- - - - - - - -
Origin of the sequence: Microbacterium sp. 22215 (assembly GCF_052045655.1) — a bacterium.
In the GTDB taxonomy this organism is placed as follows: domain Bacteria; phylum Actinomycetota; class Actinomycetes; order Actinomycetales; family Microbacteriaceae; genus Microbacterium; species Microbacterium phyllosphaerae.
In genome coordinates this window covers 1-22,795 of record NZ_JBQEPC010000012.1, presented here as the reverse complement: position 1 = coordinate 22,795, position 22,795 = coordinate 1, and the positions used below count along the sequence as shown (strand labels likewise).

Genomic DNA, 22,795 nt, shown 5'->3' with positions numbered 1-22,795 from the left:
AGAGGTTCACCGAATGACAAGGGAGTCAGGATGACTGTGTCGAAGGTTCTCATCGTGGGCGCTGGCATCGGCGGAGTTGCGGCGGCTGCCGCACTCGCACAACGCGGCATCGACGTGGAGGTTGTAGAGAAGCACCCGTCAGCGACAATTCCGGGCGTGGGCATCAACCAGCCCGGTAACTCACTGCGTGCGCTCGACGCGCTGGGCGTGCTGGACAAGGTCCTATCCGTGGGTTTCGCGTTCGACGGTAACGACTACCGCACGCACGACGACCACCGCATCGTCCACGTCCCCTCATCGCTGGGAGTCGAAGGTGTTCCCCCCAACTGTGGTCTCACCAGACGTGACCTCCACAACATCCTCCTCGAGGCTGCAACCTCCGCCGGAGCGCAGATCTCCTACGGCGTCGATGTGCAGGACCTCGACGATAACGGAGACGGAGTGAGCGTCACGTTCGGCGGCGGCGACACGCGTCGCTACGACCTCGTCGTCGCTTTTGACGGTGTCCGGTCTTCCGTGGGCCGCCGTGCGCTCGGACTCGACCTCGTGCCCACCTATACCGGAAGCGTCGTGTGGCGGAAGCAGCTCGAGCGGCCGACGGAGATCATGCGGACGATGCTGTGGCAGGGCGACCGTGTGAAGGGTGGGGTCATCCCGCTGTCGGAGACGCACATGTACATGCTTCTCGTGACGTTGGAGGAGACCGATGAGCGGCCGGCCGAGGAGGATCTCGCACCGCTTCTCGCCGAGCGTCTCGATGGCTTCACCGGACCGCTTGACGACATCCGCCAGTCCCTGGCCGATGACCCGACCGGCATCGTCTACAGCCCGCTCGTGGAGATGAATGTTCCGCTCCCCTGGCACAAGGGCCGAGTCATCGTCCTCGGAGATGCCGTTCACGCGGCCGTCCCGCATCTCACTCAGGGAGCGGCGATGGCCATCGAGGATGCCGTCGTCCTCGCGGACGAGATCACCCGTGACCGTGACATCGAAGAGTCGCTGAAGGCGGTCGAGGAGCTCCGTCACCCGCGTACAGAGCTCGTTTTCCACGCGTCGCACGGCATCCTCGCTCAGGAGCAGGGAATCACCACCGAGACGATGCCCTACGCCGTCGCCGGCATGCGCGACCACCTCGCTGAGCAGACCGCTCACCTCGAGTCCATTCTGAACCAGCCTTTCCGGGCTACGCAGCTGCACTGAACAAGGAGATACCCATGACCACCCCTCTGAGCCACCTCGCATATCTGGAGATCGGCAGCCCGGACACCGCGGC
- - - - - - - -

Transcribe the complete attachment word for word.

Origin of the sequence: Microbacterium sp. 22215 (assembly GCF_052045655.1) — a bacterium.
In the GTDB taxonomy this organism is placed as follows: domain Bacteria; phylum Actinomycetota; class Actinomycetes; order Actinomycetales; family Microbacteriaceae; genus Microbacterium; species Microbacterium phyllosphaerae.
In genome coordinates this window covers 1-22,795 of record NZ_JBQEPC010000012.1, presented here as the reverse complement: position 1 = coordinate 22,795, position 22,795 = coordinate 1, and the positions used below count along the sequence as shown (strand labels likewise).

Genomic DNA, 22,795 nt, shown 5'->3' with positions numbered 1-22,795 from the left:
AGAGGTTCACCGAATGACAAGGGAGTCAGGATGACTGTGTCGAAGGTTCTCATCGTGGGCGCTGGCATCGGCGGAGTTGCGGCGGCTGCCGCACTCGCACAACGCGGCATCGACGTGGAGGTTGTAGAGAAGCACCCGTCAGCGACAATTCCGGGCGTGGGCATCAACCAGCCCGGTAACTCACTGCGTGCGCTCGACGCGCTGGGCGTGCTGGACAAGGTCCTATCCGTGGGTTTCGCGTTCGACGGTAACGACTACCGCACGCACGACGACCACCGCATCGTCCACGTCCCCTCATCGCTGGGAGTCGAAGGTGTTCCCCCCAACTGTGGTCTCACCAGACGTGACCTCCACAACATCCTCCTCGAGGCTGCAACCTCCGCCGGAGCGCAGATCTCCTACGGCGTCGATGTGCAGGACCTCGACGATAACGGAGACGGAGTGAGCGTCACGTTCGGCGGCGGCGACACGCGTCGCTACGACCTCGTCGTCGCTTTTGACGGTGTCCGGTCTTCCGTGGGCCGCCGTGCGCTCGGACTCGACCTCGTGCCCACCTATACCGGAAGCGTCGTGTGGCGGAAGCAGCTCGAGCGGCCGACGGAGATCATGCGGACGATGCTGTGGCAGGGCGACCGTGTGAAGGGTGGGGTCATCCCGCTGTCGGAGACGCACATGTACATGCTTCTCGTGACGTTGGAGGAGACCGATGAGCGGCCGGCCGAGGAGGATCTCGCACCGCTTCTCGCCGAGCGTCTCGATGGCTTCACCGGACCGCTTGACGACATCCGCCAGTCCCTGGCCGATGACCCGACCGGCATCGTCTACAGCCCGCTCGTGGAGATGAATGTTCCGCTCCCCTGGCACAAGGGCCGAGTCATCGTCCTCGGAGATGCCGTTCACGCGGCCGTCCCGCATCTCACTCAGGGAGCGGCGATGGCCATCGAGGATGCCGTCGTCCTCGCGGACGAGATCACCCGTGACCGTGACATCGAAGAGTCGCTGAAGGCGGTCGAGGAGCTCCGTCACCCGCGTACAGAGCTCGTTTTCCACGCGTCGCACGGCATCCTCGCTCAGGAGCAGGGAATCACCACCGAGACGATGCCCTACGCCGTCGCCGGCATGCGCGACCACCTCGCTGAGCAGACCGCTCACCTCGAGTCCATTCTGAACCAGCCTTTCCGGGCTACGCAGCTGCACTGAACAAGGAGATACCCATGACCACCCCTCTGAGCCACCTCGCATATCTGGAGATCGGCAGCCCGGACACCGCGGC